Only seven people took part in a public consultation on proposed council tax relief in West Norfolk, it has emerged.
The figure, which was revealed at the borough council’s meeting last Thursday, led to calls for more to be done to encourage people to take part in the discussion.
Labour leader John Collop described the response as “very poor” and suggested the consulation should be made more “user-friendly.”
He said: “If we’re going to try to be fair to the public we should make sure there is info there to say exactly what is happening and how it affects different people.
“I don’t mind which way it goes but I’d like to see more than seven people respond to such an important issue.”
Deputy leader Alistair Beales said it was a “perennial problem”, but argued the authority was limited in what it could do to encourage more people to respond.
He said: “all this council can do is lay this proposal before the public. We can’t draw conclusions.
“I would agree we need to keep trying but to try to simplify is just not possible. Any improvements that can be put in place will be.”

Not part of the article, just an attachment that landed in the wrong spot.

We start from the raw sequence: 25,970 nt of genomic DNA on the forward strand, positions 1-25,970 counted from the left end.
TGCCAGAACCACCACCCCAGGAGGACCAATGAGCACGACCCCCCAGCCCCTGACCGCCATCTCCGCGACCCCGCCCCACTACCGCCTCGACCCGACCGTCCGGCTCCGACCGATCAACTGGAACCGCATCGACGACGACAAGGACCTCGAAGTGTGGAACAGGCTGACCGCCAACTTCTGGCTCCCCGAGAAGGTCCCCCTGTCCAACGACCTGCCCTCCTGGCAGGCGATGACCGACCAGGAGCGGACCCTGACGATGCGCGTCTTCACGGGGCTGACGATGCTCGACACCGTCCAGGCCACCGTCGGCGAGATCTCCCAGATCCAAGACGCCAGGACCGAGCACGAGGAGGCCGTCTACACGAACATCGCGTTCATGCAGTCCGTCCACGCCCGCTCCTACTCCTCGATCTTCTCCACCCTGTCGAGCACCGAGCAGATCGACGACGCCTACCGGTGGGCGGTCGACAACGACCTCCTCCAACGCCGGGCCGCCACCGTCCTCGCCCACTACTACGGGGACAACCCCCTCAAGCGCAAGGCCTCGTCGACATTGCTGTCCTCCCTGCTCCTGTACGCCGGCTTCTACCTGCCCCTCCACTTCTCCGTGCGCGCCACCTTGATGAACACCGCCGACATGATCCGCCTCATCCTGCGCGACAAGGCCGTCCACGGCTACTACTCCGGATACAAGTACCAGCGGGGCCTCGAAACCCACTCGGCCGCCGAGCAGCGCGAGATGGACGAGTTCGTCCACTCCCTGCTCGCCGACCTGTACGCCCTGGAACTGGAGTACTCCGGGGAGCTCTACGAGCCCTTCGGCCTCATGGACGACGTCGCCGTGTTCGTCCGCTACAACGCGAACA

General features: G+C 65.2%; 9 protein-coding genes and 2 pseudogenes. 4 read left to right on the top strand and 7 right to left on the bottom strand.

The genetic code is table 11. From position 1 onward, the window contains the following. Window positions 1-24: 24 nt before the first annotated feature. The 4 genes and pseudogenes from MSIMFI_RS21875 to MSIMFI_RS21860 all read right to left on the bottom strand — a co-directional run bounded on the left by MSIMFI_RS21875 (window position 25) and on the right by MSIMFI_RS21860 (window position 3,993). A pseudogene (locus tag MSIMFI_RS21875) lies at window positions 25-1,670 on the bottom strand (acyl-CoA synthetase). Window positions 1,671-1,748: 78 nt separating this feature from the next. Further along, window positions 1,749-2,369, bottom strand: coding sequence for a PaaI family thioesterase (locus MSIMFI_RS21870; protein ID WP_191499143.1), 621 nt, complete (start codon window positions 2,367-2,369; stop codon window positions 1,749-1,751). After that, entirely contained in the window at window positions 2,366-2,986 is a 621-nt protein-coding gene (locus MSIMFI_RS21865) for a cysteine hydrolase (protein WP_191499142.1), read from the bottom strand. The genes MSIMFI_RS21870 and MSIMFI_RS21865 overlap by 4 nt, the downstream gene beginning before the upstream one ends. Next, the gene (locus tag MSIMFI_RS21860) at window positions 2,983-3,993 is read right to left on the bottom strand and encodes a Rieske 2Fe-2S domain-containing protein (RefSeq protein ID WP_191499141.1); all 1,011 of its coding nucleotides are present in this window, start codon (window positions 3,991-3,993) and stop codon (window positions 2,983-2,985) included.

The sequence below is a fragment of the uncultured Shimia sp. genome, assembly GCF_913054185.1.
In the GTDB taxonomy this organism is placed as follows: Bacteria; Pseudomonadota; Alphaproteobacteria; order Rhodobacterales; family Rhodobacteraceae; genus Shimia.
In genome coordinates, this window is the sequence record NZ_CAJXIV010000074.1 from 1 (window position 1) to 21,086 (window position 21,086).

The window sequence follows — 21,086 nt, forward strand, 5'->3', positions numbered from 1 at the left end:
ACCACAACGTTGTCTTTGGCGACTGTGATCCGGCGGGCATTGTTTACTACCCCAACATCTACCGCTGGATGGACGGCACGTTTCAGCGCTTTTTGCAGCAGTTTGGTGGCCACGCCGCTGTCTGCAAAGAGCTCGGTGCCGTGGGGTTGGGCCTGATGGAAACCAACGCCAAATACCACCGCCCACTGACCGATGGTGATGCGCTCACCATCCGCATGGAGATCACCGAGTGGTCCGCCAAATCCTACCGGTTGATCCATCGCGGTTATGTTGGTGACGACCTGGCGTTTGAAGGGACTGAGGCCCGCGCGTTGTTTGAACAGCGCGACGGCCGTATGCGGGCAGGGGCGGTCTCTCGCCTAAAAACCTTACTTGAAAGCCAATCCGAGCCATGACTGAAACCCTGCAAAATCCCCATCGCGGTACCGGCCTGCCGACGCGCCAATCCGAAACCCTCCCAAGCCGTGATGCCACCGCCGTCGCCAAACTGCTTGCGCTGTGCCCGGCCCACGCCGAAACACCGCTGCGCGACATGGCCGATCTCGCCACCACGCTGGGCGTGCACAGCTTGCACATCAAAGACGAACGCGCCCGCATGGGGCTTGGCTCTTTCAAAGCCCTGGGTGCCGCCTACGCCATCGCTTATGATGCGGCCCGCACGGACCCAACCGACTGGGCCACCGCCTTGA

Under the scheme, people of working age who qualify for support still have to pay a quarter of the council tax bill for their property.
And Labour backbencher Charles Joyce questioned whether the council was properly consulting its own housing officers on the relief programme.
He asked: “Is there any correlation between housing default and also having to pay 25 per cent of council tax?.
“That would seem quite likely. If you can’t afford to pay your rent you can’t afford to pay council tax and you’re hit with the double whammy of a court summons sometimes before or instead of the red letter. That’s what some people have said to me.
“Is the coun actually consulting itself with the right question?”
Leader Nick Daubney said: “All available data is always used to put together responses. None of these decisions are easy but the thing we abide by is to protect the most vulnerable groups. That is what we have to do. That is what we do.”